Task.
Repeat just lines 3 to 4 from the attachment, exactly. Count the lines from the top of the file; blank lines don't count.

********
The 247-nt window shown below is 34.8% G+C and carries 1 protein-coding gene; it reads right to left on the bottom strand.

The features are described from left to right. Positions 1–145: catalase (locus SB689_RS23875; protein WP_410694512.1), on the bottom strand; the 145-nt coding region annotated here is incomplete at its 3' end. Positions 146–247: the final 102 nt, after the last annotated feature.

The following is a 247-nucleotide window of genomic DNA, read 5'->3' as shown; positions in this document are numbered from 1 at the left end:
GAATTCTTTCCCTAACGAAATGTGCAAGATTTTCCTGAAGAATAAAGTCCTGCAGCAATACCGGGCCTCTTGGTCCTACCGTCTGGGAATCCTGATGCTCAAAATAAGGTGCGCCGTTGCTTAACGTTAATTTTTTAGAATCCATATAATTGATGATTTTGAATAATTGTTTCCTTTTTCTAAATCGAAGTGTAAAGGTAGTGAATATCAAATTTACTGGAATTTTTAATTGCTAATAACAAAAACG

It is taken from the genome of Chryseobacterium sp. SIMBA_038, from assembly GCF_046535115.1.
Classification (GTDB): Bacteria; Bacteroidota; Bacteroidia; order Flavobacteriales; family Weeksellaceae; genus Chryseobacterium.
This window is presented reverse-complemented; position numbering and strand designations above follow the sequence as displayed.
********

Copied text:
The following is a 247-nucleotide window of genomic DNA, read 5'->3' as shown; positions in this document are numbered from 1 at the left end:
GAATTCTTTCCCTAACGAAATGTGCAAGATTTTCCTGAAGAATAAAGTCCTGCAGCAATACCGGGCCTCTTGGTCCTACCGTCTGGGAATCCTGATGCTCAAAATAAGGTGCGCCGTTGCTTAACGTTAATTTTTTAGAATCCATATAATTGATGATTTTGAATAATTGTTTCCTTTTTCTAAATCGAAGTGTAAAGGTAGTGAATATCAAATTTACTGGAATTTTTAATTGCTAATAACAAAAACG